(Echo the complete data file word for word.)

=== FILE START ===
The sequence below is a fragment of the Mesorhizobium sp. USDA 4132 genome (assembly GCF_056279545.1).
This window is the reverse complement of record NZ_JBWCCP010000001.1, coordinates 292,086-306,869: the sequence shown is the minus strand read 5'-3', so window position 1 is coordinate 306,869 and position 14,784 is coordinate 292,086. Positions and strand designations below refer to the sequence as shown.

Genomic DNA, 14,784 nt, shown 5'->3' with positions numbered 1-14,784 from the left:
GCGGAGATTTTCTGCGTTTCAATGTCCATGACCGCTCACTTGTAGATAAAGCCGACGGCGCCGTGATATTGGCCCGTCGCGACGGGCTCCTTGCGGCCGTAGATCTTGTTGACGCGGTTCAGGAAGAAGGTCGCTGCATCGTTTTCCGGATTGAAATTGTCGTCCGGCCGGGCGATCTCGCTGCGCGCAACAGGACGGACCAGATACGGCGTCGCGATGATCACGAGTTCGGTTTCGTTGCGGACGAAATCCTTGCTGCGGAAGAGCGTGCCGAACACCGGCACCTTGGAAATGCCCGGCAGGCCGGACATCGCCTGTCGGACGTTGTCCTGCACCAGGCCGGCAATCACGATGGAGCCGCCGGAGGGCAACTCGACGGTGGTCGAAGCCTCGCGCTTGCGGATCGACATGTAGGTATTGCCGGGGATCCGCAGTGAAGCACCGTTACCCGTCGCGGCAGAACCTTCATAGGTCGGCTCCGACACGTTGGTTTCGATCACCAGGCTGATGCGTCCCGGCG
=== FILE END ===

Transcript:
The sequence below is a fragment of the Mesorhizobium sp. USDA 4132 genome (assembly GCF_056279545.1).
This window is the reverse complement of record NZ_JBWCCP010000001.1, coordinates 292,086-306,869: the sequence shown is the minus strand read 5'-3', so window position 1 is coordinate 306,869 and position 14,784 is coordinate 292,086. Positions and strand designations below refer to the sequence as shown.

Genomic DNA, 14,784 nt, shown 5'->3' with positions numbered 1-14,784 from the left:
GCGGAGATTTTCTGCGTTTCAATGTCCATGACCGCTCACTTGTAGATAAAGCCGACGGCGCCGTGATATTGGCCCGTCGCGACGGGCTCCTTGCGGCCGTAGATCTTGTTGACGCGGTTCAGGAAGAAGGTCGCTGCATCGTTTTCCGGATTGAAATTGTCGTCCGGCCGGGCGATCTCGCTGCGCGCAACAGGACGGACCAGATACGGCGTCGCGATGATCACGAGTTCGGTTTCGTTGCGGACGAAATCCTTGCTGCGGAAGAGCGTGCCGAACACCGGCACCTTGGAAATGCCCGGCAGGCCGGACATCGCCTGTCGGACGTTGTCCTGCACCAGGCCGGCAATCACGATGGAGCCGCCGGAGGGCAACTCGACGGTGGTCGAAGCCTCGCGCTTGCGGATCGACATGTAGGTATTGCCGGGGATCCGCAGTGAAGCACCGTTACCCGTCGCGGCAGAACCTTCATAGGTCGGCTCCGACACGTTGGTTTCGATCACCAGGCTGATGCGTCCCGGCG